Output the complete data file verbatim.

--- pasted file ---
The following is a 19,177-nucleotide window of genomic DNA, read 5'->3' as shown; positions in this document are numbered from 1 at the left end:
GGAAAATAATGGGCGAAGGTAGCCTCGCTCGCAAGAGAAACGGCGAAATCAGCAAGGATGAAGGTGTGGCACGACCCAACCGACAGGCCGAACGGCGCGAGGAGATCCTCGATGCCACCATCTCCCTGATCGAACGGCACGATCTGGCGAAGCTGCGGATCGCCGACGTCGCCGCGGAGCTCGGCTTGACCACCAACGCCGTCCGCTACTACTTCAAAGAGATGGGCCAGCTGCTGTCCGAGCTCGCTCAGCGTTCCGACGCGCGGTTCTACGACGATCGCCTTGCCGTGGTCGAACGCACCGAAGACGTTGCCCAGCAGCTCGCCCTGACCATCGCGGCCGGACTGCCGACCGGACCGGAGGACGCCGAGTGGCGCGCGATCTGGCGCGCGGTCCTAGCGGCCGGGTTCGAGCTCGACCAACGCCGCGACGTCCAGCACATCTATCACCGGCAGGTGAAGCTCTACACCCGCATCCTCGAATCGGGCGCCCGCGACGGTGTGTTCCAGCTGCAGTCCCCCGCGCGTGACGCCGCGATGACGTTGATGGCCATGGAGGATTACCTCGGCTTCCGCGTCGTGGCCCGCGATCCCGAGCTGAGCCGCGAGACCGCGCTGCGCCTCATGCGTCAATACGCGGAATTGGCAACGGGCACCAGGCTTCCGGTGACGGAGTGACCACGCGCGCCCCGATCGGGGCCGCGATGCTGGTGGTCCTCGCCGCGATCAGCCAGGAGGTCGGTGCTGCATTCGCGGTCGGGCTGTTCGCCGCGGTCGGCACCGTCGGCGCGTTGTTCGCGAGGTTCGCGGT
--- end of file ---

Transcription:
The following is a 19,177-nucleotide window of genomic DNA, read 5'->3' as shown; positions in this document are numbered from 1 at the left end:
GGAAAATAATGGGCGAAGGTAGCCTCGCTCGCAAGAGAAACGGCGAAATCAGCAAGGATGAAGGTGTGGCACGACCCAACCGACAGGCCGAACGGCGCGAGGAGATCCTCGATGCCACCATCTCCCTGATCGAACGGCACGATCTGGCGAAGCTGCGGATCGCCGACGTCGCCGCGGAGCTCGGCTTGACCACCAACGCCGTCCGCTACTACTTCAAAGAGATGGGCCAGCTGCTGTCCGAGCTCGCTCAGCGTTCCGACGCGCGGTTCTACGACGATCGCCTTGCCGTGGTCGAACGCACCGAAGACGTTGCCCAGCAGCTCGCCCTGACCATCGCGGCCGGACTGCCGACCGGACCGGAGGACGCCGAGTGGCGCGCGATCTGGCGCGCGGTCCTAGCGGCCGGGTTCGAGCTCGACCAACGCCGCGACGTCCAGCACATCTATCACCGGCAGGTGAAGCTCTACACCCGCATCCTCGAATCGGGCGCCCGCGACGGTGTGTTCCAGCTGCAGTCCCCCGCGCGTGACGCCGCGATGACGTTGATGGCCATGGAGGATTACCTCGGCTTCCGCGTCGTGGCCCGCGATCCCGAGCTGAGCCGCGAGACCGCGCTGCGCCTCATGCGTCAATACGCGGAATTGGCAACGGGCACCAGGCTTCCGGTGACGGAGTGACCACGCGCGCCCCGATCGGGGCCGCGATGCTGGTGGTCCTCGCCGCGATCAGCCAGGAGGTCGGTGCTGCATTCGCGGTCGGGCTGTTCGCCGCGGTCGGCACCGTCGGCGCGTTGTTCGCGAGGTTCGCGGT